The papers of noted medical professor and researcher Frederick L. Dunn document his career as a professor, medical doctor,
and anthropologist, with the bulk of the collection dating from 1950-1980. Dunn is a scholar-practitioner who was instrumental
in the development of the fields of international health and anthropology in public health, formerly known as "tropical medicine,"
and his work has left lasting impressions on how it is continued to be practiced. The majority of Dunn's professional activities
documented here were in association with the University of California, San Francisco as a staff member for over 30 years and
the field research he completed in Southeast Asia relating to infectious disease.
Frederick L. Dunn (b. 1928) was a pioneer scholar-physician in the field of international health and anthropology in public
health, formerly known as "tropical medicine,” who worked primarily in the San Francisco Bay Area and in Southeast Asia. His
research spans issues of global health, behavioral research, medical anthropology, epidemiology, and infectious disease. Dunn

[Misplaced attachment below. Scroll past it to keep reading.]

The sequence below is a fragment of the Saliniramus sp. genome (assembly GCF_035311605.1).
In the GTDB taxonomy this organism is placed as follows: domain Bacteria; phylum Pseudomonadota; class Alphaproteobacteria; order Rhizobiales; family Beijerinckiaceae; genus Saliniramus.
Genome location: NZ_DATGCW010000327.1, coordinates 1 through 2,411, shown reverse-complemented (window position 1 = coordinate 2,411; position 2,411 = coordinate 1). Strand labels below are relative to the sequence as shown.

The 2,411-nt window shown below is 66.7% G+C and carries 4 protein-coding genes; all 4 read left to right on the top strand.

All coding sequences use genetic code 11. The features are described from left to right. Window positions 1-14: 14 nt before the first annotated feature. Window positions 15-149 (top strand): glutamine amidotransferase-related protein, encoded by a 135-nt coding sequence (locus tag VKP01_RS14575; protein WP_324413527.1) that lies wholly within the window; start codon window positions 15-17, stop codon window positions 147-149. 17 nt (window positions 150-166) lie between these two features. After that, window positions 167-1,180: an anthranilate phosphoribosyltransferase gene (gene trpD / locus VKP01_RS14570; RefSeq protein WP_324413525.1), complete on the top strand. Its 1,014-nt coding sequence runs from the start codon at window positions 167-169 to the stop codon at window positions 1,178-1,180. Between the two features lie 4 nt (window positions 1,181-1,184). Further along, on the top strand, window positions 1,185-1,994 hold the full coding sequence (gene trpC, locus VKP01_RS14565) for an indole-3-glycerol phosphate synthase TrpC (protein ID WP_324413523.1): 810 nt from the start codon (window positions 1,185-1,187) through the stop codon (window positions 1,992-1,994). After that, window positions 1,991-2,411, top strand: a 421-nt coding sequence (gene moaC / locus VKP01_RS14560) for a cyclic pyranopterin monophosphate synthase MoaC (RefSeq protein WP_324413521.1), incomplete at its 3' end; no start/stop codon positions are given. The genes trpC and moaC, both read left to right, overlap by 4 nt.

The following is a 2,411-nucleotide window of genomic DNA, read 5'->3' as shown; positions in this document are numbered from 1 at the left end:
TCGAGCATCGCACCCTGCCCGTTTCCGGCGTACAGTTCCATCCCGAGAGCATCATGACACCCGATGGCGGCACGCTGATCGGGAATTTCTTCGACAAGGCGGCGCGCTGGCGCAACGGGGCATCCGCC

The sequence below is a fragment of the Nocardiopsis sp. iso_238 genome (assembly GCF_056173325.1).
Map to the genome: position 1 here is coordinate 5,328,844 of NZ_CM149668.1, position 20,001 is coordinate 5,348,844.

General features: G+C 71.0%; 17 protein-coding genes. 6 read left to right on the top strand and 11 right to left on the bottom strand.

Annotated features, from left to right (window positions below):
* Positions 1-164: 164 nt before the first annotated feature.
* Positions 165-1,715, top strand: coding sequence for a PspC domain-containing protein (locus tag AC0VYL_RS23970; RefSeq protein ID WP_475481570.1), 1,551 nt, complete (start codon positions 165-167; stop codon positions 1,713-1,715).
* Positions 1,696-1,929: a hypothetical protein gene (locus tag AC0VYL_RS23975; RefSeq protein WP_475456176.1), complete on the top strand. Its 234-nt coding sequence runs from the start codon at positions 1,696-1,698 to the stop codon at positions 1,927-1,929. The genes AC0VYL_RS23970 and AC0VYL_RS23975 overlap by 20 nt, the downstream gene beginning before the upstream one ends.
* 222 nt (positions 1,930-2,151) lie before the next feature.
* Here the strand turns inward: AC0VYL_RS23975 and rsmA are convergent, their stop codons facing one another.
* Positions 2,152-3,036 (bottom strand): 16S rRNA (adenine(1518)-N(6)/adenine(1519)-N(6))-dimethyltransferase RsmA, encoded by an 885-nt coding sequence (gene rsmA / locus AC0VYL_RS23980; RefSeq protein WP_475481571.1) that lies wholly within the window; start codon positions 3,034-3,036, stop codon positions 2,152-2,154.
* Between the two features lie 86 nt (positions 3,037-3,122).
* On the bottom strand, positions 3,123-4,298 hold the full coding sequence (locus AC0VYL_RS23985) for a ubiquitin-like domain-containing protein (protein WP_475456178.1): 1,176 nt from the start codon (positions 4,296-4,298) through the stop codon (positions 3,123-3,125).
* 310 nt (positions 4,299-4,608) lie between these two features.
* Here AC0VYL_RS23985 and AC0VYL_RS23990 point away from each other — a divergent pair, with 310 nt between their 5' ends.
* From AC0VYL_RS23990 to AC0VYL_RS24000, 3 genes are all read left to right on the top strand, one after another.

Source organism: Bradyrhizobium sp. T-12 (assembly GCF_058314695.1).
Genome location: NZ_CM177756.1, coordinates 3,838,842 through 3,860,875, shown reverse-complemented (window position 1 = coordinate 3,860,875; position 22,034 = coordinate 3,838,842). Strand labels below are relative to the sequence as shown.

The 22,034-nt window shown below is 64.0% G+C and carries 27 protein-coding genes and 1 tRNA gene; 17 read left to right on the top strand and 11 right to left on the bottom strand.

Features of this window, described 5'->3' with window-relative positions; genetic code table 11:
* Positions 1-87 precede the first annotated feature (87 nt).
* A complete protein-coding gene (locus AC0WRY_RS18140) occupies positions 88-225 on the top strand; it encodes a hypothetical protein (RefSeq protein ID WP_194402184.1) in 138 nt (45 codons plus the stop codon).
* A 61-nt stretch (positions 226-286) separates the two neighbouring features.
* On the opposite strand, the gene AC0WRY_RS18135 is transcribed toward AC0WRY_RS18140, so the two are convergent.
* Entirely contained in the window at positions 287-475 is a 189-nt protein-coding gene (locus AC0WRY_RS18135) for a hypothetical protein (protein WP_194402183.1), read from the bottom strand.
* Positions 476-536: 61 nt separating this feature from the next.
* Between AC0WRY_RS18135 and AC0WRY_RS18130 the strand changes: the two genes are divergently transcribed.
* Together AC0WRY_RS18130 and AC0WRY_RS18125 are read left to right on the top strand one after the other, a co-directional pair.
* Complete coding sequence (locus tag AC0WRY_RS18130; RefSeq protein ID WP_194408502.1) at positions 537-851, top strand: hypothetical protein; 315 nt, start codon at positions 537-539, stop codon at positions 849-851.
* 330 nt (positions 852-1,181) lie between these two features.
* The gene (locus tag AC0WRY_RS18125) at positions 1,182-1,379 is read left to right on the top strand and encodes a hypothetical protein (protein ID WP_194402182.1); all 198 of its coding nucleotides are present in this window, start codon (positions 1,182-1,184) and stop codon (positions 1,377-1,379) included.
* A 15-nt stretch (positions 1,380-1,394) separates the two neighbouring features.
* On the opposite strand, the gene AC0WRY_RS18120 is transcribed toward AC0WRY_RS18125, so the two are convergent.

advocated an interdisciplinary approach that has altered the course of research in global health. He was instrumental in identifying
and promoting the importance of human behavioral research in understanding infectious disease. Dunn’s theory of 'casual assemblages'
takes into account the social, political, cultural, and economic factors in the spread of communicable diseases within populations.
14.6 Linear feet
Copyright has not been assigned to the Library & Center for Knowledge Management. All requests for permission to publish or
quote from manuscripts must be submitted in writing to the UCSF Archivist. Permission for publication is given on behalf of
the Library & Center for Knowledge Management as the owner of the physical items and is not intended to include or imply permission
of the copyright holder, which must also be obtained by the reader.
Collection is open for research.